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Friday, February 2, 2007

Sand Save: Tennessee National's bunkers use a bit of the old sod

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Traps at Tennessee National

    As a competitor, Greg Norman went for broke on every shot, the advice of his caddie or cooler heads be damned.  The results were sometimes glorious, and sometimes painful to watch.  But there was never a doubt that he was trying his hardest every time he swung.  At the recently opened $500 million Tennessee National community near Knoxville, golf course designer Norman is firmly in control of his game. 
    The golf course will be noticed for its bold design as well as its bold designer.  A shark can’t live without water, and on the Tennessee National club’s 240-acre canvas, this Shark has painted in a lot of blue.  Manmade and natural lakes come into play on 11 holes, and the Tennessee River is a factor on five of them.  Yet the course’s sand traps may generate the most conversation.  They reflect an obvious soft spot Norman has for the only major golf championship he ever won, The Open (what jingo Americans refer to as The British Open).  At Tennessee National, he has designed more than 75 stacked sod bunkers (of the total 105 bunkers) echoing those at Turnberry, where he first secured the claret jug. (His other Open victory was at Royal St. Georges.)  The bunkers give the design an extra jolt of eye candy and ensure that the steep faces of the mostly deep traps neither cave in nor embed Titleists (they are held together with a special epoxy compound).  At 7,400 yards from the tips, the course provides a stiff challenge for the accomplished golfer, its four other tees providing less exhausting routings.
    Visually, the course puts most emphasis around the greens, which are framed by some fierce looking deep traps with those sod walls. The par 3 12th (below) is a signature hole in the making, combining both the traps and river into a beautifully intimidating tableau.  At 209 yards from the back tees, you face a downhill shot with six deep sod bunkers built into a hill in front, another one left and another at left rear, and the river immediately on the right.  There is little room for a bail out, and if you come up short and land between the traps, the slope will take you down to wetlands.  It is the kind of hole that makes you sigh deeply on the tee box for its beauty and difficulty.  12th at Tennessee National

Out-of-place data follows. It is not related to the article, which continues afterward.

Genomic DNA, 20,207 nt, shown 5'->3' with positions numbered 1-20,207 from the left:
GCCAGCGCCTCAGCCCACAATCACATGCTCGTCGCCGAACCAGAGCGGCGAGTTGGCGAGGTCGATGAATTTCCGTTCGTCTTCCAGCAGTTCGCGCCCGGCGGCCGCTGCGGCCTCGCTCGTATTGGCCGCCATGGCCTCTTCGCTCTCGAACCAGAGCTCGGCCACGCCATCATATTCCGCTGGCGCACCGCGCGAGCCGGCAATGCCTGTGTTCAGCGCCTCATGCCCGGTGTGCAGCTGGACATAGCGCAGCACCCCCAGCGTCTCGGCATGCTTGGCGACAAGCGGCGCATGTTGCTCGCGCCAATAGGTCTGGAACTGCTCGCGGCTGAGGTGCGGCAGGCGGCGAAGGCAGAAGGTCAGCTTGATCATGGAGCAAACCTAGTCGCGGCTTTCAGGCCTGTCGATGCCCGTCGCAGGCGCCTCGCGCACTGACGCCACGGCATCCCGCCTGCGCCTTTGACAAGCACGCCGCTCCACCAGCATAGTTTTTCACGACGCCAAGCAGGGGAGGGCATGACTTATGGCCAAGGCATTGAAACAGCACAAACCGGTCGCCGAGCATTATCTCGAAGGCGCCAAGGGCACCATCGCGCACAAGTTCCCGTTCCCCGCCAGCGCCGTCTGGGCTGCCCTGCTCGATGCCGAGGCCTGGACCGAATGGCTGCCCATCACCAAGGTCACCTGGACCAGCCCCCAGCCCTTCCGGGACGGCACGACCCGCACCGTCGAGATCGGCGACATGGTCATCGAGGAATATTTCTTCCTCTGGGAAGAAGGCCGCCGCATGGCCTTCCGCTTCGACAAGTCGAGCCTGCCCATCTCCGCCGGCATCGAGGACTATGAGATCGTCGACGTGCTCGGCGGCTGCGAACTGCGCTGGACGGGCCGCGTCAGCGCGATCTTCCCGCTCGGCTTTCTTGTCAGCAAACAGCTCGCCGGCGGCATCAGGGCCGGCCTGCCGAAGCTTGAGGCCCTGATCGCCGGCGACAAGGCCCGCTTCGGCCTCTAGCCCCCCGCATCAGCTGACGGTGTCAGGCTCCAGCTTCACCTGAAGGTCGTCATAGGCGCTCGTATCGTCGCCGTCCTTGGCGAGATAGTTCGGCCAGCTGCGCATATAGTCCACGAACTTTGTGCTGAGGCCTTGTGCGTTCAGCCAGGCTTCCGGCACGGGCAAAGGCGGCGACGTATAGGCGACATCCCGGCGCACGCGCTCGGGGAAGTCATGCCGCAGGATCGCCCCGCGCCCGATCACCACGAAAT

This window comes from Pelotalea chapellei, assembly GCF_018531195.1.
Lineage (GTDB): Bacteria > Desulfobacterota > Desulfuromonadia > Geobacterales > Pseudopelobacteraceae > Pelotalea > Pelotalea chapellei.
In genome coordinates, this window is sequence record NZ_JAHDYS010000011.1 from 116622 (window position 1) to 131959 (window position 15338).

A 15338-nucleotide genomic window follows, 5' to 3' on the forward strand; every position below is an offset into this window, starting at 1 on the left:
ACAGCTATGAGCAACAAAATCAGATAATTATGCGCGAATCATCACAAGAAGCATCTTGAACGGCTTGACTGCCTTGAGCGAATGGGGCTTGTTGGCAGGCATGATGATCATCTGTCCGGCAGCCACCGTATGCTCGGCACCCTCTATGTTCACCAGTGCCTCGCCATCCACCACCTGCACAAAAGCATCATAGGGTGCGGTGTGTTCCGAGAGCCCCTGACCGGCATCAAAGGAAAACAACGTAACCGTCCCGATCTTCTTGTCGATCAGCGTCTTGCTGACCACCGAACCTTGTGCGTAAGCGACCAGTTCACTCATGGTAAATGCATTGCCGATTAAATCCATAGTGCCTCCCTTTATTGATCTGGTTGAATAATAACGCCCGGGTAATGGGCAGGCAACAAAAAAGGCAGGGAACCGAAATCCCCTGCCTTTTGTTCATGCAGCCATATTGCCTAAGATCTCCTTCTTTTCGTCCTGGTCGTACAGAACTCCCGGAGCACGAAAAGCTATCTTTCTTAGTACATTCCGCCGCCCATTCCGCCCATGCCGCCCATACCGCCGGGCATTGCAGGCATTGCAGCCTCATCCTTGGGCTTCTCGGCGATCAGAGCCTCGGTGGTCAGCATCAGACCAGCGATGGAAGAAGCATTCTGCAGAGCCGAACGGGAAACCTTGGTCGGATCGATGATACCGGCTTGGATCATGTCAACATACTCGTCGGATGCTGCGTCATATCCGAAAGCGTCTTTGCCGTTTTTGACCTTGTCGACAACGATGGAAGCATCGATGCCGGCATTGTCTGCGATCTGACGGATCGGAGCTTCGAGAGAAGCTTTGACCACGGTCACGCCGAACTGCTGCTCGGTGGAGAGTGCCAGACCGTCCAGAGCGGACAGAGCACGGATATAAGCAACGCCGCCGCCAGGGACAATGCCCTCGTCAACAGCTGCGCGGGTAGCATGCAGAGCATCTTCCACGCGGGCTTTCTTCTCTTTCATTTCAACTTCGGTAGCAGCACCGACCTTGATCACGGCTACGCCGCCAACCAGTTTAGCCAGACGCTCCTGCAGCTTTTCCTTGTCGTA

The initial few “spec” houses at Tennessee National are of the “mountain craftsman” style that we’ve seen elsewhere in the Blue Ridge and Smoky Mountains, which is to say lots of stacked stone and indigenous timber, very rustic.  Prices begin around $375,000 for amply sized “cottages,” and villas will range from $500,000 and up. Tennessee National includes all the customary amenities expected of a high-end community, plus a planned marina and adjacent village that will accommodate residents bearing boats, as well as golf clubs.  Golf memberships are $30,000 with dues pegged at $385 per month.  Tennessee National’s web site is www.tennesseenational.com.

Read 4621 times Last modified on Friday, 13 February 2015 15:06
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Larry Gavrich

This blog was conceived and is published by me, Larry Gavrich, a former corporate communications executive who founded HomeOnTheCourse, LLC, in 2005.  Our firm advises baby boomers and others seeking a lifestyle in which golf is a major component.  My wife Connie and I own a home in Connecticut (not on a golf course) and a condo at Pawleys Plantation in Pawleys Island, SC, on a Jack Nicklaus layout.  We began our search for our home on the course more than 15 years ago, and the challenges of the search inspired me to research golf communities and write objective reviews of them.

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